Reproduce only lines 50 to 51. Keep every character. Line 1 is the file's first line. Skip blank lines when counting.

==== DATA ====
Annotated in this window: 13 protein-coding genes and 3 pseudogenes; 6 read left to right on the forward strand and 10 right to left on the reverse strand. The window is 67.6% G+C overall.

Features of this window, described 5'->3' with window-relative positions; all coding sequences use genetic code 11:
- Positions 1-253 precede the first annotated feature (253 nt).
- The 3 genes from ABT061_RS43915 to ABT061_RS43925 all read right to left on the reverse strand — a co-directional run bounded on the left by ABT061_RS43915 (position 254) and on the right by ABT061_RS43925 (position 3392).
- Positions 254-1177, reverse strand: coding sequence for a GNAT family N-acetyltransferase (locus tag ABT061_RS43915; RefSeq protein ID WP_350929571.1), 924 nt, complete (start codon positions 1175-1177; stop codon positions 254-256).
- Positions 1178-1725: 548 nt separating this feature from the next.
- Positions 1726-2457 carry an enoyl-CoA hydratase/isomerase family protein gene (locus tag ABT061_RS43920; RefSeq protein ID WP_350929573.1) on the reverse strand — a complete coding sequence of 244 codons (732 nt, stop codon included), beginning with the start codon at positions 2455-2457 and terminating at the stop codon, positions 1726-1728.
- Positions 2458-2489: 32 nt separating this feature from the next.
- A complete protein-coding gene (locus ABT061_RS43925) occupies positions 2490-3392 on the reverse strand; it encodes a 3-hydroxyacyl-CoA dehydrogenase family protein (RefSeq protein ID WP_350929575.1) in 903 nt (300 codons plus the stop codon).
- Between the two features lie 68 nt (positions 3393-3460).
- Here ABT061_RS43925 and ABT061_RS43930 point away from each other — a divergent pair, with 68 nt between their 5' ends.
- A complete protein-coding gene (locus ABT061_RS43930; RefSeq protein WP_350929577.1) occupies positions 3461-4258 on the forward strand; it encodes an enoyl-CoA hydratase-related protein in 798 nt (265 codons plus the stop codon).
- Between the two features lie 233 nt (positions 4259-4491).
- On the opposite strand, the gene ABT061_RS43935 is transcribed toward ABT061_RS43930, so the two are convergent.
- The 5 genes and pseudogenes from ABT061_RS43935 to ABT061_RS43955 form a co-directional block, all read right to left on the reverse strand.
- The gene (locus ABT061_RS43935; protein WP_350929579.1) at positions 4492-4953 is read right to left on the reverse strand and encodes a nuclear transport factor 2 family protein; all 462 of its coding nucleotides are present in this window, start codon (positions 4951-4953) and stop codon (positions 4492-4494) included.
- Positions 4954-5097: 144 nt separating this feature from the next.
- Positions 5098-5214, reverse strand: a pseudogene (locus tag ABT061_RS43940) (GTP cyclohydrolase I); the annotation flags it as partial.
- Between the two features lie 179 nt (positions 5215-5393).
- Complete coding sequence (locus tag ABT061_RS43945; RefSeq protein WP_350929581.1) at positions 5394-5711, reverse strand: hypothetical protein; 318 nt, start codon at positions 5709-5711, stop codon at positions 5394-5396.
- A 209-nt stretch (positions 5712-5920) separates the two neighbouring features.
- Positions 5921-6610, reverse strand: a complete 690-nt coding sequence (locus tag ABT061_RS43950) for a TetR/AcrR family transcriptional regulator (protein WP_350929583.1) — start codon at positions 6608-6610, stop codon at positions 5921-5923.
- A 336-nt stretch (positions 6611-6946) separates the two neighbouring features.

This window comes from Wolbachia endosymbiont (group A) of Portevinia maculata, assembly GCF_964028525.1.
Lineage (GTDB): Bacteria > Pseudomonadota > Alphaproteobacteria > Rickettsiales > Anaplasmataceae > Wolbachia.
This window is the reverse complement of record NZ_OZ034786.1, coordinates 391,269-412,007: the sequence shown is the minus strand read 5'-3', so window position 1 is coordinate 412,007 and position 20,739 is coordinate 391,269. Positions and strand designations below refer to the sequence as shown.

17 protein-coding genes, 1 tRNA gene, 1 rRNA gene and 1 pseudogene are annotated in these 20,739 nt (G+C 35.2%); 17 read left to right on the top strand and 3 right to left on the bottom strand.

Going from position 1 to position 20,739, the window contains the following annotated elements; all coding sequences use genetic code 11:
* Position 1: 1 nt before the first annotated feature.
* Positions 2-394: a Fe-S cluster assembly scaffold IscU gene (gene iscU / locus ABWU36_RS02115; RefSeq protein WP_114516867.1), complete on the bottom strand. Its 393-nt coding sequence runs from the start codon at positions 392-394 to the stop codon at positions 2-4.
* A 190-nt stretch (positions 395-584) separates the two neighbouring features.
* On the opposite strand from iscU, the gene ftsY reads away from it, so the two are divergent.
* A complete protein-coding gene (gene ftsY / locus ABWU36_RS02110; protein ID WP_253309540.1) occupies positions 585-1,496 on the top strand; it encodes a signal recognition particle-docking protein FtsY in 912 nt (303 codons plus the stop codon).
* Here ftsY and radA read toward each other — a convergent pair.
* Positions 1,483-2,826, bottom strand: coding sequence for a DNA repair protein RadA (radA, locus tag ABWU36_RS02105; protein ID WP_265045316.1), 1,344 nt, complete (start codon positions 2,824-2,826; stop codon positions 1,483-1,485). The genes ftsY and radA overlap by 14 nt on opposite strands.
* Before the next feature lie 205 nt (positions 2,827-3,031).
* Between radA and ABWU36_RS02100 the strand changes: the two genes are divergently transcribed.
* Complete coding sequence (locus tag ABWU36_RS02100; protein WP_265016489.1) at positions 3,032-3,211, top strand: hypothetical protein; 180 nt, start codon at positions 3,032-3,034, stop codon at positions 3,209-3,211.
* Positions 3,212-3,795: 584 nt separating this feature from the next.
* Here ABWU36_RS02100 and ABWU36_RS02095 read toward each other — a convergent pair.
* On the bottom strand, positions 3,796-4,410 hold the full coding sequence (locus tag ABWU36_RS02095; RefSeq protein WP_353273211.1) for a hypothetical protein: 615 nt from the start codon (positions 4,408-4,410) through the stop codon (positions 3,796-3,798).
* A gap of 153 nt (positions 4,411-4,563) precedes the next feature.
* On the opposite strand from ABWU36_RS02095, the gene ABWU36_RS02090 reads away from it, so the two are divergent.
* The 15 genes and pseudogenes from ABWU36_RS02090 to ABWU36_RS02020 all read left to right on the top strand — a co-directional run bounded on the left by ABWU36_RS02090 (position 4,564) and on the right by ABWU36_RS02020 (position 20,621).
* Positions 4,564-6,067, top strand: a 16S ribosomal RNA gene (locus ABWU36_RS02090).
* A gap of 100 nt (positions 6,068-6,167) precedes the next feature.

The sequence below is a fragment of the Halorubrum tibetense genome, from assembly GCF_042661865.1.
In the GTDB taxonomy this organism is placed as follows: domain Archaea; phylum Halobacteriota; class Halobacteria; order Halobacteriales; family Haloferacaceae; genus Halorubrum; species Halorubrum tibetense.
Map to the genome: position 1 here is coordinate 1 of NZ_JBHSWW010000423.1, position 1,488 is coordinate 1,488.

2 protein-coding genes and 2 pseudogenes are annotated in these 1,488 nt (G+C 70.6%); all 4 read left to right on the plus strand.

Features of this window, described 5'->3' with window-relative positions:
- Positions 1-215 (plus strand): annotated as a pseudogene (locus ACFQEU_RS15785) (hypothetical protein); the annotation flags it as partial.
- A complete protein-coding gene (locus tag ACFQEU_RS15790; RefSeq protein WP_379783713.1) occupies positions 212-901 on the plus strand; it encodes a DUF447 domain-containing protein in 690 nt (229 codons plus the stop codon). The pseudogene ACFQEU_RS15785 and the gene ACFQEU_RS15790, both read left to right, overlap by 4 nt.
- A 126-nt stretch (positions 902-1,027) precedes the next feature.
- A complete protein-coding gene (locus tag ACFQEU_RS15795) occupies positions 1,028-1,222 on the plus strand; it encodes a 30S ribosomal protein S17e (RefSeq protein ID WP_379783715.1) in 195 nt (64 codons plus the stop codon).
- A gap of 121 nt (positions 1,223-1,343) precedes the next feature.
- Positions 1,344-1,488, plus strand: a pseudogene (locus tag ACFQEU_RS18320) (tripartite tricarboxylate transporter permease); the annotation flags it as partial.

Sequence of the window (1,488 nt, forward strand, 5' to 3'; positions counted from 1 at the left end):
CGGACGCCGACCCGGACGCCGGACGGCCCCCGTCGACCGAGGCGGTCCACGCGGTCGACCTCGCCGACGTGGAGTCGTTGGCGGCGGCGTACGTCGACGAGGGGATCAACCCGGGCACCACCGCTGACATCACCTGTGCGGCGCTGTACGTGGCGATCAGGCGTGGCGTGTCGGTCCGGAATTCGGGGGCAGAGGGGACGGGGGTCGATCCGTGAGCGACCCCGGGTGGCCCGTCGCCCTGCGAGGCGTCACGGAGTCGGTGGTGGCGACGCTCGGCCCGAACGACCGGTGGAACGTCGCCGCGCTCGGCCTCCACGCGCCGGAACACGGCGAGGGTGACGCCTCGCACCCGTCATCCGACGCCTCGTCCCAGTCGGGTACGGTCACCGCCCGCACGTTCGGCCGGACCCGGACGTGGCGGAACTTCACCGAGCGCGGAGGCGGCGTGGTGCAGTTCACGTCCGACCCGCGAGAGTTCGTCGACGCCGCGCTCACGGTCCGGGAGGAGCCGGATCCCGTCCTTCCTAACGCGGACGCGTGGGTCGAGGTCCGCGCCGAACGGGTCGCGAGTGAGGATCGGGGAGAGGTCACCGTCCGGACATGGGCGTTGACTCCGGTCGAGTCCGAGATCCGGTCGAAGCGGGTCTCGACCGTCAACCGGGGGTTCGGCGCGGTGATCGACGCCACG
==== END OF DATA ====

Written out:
2 protein-coding genes and 2 pseudogenes are annotated in these 1,488 nt (G+C 70.6%); all 4 read left to right on the plus strand.

Features of this window, described 5'->3' with window-relative positions: